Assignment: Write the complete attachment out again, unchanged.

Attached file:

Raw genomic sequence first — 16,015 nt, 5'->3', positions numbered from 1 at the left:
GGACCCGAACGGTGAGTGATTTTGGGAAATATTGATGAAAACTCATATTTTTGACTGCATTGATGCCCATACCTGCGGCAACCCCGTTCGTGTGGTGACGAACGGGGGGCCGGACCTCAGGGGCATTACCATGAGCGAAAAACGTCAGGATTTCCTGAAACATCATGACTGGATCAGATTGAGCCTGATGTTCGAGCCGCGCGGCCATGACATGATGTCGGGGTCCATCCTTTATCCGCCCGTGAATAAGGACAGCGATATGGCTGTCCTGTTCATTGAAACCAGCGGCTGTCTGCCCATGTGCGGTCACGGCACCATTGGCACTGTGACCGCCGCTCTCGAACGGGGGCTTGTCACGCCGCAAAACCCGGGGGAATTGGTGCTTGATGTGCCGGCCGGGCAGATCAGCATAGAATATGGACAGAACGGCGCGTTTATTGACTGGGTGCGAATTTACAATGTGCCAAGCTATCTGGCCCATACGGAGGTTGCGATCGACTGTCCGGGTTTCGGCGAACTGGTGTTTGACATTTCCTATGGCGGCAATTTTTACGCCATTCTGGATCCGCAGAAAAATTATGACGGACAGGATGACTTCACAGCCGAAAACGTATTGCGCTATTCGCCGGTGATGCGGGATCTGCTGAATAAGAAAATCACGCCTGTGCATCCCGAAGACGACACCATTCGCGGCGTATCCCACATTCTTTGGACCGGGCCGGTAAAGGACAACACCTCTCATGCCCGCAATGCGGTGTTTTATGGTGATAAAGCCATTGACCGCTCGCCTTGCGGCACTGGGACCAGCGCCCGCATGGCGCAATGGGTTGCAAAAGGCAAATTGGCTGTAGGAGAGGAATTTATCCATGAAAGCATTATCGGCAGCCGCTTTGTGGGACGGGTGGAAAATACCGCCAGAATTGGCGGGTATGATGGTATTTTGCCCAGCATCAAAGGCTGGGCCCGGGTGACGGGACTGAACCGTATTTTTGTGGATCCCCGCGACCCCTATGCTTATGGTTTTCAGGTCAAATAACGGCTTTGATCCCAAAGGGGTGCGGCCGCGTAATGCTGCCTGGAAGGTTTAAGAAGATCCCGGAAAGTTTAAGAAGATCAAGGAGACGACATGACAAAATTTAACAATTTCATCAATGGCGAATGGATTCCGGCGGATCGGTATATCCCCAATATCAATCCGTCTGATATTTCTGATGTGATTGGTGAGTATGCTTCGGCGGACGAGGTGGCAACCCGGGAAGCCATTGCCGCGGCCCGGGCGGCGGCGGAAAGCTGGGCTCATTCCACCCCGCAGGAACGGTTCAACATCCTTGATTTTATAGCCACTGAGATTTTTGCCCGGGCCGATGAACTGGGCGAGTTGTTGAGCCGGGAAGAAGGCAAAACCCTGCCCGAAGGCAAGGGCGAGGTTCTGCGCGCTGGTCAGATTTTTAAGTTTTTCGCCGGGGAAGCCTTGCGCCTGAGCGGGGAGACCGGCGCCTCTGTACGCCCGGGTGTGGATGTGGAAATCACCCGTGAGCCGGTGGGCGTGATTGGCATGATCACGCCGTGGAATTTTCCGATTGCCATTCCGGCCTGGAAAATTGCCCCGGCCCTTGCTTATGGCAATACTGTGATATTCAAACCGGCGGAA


Raw genomic sequence first — 16,015 nt, 5'->3', positions numbered from 1 at the left:
GGACCCGAACGGTGAGTGATTTTGGGAAATATTGATGAAAACTCATATTTTTGACTGCATTGATGCCCATACCTGCGGCAACCCCGTTCGTGTGGTGACGAACGGGGGGCCGGACCTCAGGGGCATTACCATGAGCGAAAAACGTCAGGATTTCCTGAAACATCATGACTGGATCAGATTGAGCCTGATGTTCGAGCCGCGCGGCCATGACATGATGTCGGGGTCCATCCTTTATCCGCCCGTGAATAAGGACAGCGATATGGCTGTCCTGTTCATTGAAACCAGCGGCTGTCTGCCCATGTGCGGTCACGGCACCATTGGCACTGTGACCGCCGCTCTCGAACGGGGGCTTGTCACGCCGCAAAACCCGGGGGAATTGGTGCTTGATGTGCCGGCCGGGCAGATCAGCATAGAATATGGACAGAACGGCGCGTTTATTGACTGGGTGCGAATTTACAATGTGCCAAGCTATCTGGCCCATACGGAGGTTGCGATCGACTGTCCGGGTTTCGGCGAACTGGTGTTTGACATTTCCTATGGCGGCAATTTTTACGCCATTCTGGATCCGCAGAAAAATTATGACGGACAGGATGACTTCACAGCCGAAAACGTATTGCGCTATTCGCCGGTGATGCGGGATCTGCTGAATAAGAAAATCACGCCTGTGCATCCCGAAGACGACACCATTCGCGGCGTATCCCACATTCTTTGGACCGGGCCGGTAAAGGACAACACCTCTCATGCCCGCAATGCGGTGTTTTATGGTGATAAAGCCATTGACCGCTCGCCTTGCGGCACTGGGACCAGCGCCCGCATGGCGCAATGGGTTGCAAAAGGCAAATTGGCTGTAGGAGAGGAATTTATCCATGAAAGCATTATCGGCAGCCGCTTTGTGGGACGGGTGGAAAATACCGCCAGAATTGGCGGGTATGATGGTATTTTGCCCAGCATCAAAGGCTGGGCCCGGGTGACGGGACTGAACCGTATTTTTGTGGATCCCCGCGACCCCTATGCTTATGGTTTTCAGGTCAAATAACGGCTTTGATCCCAAAGGGGTGCGGCCGCGTAATGCTGCCTGGAAGGTTTAAGAAGATCCCGGAAAGTTTAAGAAGATCAAGGAGACGACATGACAAAATTTAACAATTTCATCAATGGCGAATGGATTCCGGCGGATCGGTATATCCCCAATATCAATCCGTCTGATATTTCTGATGTGATTGGTGAGTATGCTTCGGCGGACGAGGTGGCAACCCGGGAAGCCATTGCCGCGGCCCGGGCGGCGGCGGAAAGCTGGGCTCATTCCACCCCGCAGGAACGGTTCAACATCCTTGATTTTATAGCCACTGAGATTTTTGCCCGGGCCGATGAACTGGGCGAGTTGTTGAGCCGGGAAGAAGGCAAAACCCTGCCCGAAGGCAAGGGCGAGGTTCTGCGCGCTGGTCAGATTTTTAAGTTTTTCGCCGGGGAAGCCTTGCGCCTGAGCGGGGAGACCGGCGCCTCTGTACGCCCGGGTGTGGATGTGGAAATCACCCGTGAGCCGGTGGGCGTGATTGGCATGATCACGCCGTGGAATTTTCCGATTGCCATTCCGGCCTGGAAAATTGCCCCGGCCCTTGCTTATGGCAATACTGTGATATTCAAACCGGCGGAA